Tyrosine hydroxylase and dopamine transporter expression following 1-methyl-4-phenyl-1,2,3,6-tetrahydropyridine-induced neurodegeneration of the mouse nigrostriatal pathway.J Neurosci Res. 2004 May 15; 76(4):539-50.JN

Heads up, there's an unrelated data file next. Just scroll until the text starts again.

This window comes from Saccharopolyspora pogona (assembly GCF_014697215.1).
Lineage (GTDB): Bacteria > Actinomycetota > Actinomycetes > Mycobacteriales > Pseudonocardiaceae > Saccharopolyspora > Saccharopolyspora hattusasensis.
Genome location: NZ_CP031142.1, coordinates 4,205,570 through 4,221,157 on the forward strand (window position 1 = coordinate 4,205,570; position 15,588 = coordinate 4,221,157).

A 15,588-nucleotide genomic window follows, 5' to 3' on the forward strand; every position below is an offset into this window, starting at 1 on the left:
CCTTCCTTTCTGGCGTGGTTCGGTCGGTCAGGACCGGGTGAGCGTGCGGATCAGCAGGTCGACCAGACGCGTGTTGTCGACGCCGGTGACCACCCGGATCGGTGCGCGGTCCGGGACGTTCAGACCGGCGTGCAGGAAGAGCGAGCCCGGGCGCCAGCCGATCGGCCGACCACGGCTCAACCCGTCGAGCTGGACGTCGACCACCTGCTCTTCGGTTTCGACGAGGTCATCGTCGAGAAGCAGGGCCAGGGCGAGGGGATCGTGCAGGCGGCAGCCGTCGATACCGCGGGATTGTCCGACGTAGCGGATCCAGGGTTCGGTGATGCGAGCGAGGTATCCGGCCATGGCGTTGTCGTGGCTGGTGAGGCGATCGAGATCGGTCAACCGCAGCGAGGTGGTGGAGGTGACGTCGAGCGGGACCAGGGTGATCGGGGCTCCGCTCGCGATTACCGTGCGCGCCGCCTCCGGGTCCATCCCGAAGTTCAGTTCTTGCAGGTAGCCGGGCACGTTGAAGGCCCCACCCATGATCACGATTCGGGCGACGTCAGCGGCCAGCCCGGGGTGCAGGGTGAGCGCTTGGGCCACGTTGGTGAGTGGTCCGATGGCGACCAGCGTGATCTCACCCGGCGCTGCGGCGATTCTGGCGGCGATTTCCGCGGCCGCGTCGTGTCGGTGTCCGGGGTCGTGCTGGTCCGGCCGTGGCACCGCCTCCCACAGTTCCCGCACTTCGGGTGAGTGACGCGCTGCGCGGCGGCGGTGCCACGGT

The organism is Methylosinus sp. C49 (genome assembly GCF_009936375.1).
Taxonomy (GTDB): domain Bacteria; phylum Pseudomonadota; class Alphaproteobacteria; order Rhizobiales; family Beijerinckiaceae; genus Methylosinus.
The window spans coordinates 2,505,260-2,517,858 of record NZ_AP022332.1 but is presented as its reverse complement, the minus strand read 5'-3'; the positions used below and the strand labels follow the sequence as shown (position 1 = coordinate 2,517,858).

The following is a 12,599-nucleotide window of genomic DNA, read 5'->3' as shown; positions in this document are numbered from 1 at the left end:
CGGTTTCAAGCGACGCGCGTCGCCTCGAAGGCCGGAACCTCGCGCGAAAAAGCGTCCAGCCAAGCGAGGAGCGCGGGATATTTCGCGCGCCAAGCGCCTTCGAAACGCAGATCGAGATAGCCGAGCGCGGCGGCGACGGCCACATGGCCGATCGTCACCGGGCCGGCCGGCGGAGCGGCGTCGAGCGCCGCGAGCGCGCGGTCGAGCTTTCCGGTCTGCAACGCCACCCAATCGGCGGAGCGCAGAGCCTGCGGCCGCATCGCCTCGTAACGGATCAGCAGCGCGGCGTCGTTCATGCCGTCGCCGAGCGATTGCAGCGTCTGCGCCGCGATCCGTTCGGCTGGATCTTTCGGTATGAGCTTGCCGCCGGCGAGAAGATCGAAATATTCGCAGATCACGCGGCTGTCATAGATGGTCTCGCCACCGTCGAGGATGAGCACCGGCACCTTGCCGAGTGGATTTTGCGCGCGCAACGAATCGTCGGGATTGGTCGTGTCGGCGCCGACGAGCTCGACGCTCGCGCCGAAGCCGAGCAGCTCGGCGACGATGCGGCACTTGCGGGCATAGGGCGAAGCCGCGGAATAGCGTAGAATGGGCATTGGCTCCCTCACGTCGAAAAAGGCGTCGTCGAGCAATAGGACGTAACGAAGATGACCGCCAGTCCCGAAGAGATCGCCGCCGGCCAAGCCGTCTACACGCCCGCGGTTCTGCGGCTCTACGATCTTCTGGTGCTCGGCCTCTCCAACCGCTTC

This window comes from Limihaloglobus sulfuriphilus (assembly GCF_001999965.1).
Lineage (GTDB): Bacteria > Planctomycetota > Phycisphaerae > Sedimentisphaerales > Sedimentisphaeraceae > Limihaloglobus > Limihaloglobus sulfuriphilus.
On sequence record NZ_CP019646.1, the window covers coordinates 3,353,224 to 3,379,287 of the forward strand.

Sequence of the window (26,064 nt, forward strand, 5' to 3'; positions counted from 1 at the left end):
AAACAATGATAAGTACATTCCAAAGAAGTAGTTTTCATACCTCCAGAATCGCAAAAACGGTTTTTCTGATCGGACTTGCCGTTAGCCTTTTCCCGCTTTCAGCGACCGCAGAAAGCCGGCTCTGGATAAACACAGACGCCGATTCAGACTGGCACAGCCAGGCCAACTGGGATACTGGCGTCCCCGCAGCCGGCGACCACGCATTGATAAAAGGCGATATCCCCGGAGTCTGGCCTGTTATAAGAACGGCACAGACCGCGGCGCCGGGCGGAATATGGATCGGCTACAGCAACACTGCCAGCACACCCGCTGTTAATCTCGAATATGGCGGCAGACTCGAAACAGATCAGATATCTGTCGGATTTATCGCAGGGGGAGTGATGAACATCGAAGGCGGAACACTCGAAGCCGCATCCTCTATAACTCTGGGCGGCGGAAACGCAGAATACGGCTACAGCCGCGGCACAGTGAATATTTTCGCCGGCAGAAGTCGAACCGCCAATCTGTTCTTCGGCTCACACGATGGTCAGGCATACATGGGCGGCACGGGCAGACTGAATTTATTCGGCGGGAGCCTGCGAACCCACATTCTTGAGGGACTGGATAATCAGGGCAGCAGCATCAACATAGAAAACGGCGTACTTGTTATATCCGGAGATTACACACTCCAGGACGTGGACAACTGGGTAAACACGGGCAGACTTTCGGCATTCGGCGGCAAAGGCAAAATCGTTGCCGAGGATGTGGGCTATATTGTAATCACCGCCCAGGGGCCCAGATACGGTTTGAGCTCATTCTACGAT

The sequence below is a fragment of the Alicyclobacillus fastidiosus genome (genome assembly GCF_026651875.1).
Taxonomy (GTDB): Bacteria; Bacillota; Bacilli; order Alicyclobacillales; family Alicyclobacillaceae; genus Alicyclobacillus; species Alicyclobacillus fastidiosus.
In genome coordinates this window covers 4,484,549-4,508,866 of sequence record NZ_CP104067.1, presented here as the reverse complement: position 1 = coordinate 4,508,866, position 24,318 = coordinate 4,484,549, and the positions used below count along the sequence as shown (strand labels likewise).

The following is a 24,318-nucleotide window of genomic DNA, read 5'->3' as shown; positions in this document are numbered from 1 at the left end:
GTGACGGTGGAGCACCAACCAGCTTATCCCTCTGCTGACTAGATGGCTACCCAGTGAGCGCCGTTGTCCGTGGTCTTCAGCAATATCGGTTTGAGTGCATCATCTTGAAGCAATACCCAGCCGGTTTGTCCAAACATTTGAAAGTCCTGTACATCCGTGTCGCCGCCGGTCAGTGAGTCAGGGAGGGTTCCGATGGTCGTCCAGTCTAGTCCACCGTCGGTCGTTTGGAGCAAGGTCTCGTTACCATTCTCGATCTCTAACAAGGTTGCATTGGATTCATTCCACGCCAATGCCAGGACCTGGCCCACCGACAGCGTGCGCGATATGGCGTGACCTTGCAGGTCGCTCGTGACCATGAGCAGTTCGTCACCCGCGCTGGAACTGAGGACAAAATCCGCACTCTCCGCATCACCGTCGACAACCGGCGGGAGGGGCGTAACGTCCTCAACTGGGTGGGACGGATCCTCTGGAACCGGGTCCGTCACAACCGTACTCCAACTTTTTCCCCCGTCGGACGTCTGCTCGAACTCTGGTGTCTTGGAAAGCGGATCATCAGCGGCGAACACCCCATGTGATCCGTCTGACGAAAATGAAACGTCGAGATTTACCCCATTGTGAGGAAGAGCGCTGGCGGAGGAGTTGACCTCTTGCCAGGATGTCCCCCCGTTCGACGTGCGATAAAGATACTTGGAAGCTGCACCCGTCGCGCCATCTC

Administration of the neurotoxicant 1-methyl-4-phenyl-1,2,3,6-tetrahydropyridine (MPTP) to C57BL/6 mice targets nigrostriatal dopaminergic neurons, leading to cell death and the depletion of striatal dopamine. After MPTP lesioning in young adult mice, surviving nigrostriatal dopaminergic neurons display robust and reproducible return of striatal dopamine weeks to months after injury. Thus, the mouse provides an excellent model with which to investigate the mechanisms underlying neuroplasticity of the nigrostriatal system following neurotoxic injury. The purpose of this study was to analyze proteins and mRNA transcripts of genes involved in dopamine biosynthesis (tyrosine hydroxylase; TH) and uptake (dopamine transporter; DAT) with regard to time course (7-90 days) after MPTP lesioning. Molecular analysis using immunohistochemistry and Western immunoblotting techniques demonstrated an increase in striatal TH by 30-60 days postlesioning that returned to near-control (prelesioned) levels by 60-90 days. In situ hybridization histochemistry indicated that this increase in TH protein might be due in part to increased TH mRNA expression in surviving nigrostriatal dopaminergic neurons. Analysis of TH protein at 7, 30, 60, and 90 days postlesioning with two-dimensional polyacrylamide gel electrophoresis in conjunction with Western immunoblotting revealed altered TH protein isoforms migrating at isoelectric points different from those of the native isoform. In contrast to TH protein, which returned to prelesioned levels by 60 days, DAT protein analysis showed that increased expression of striatal DAT protein did not return to near-prelesion levels until 90 days postlesioning. These results suggest that TH and DAT may differ in their time course of expression in surviving dopaminergic neurons and may play a role in mediating the return of striatal dopamine.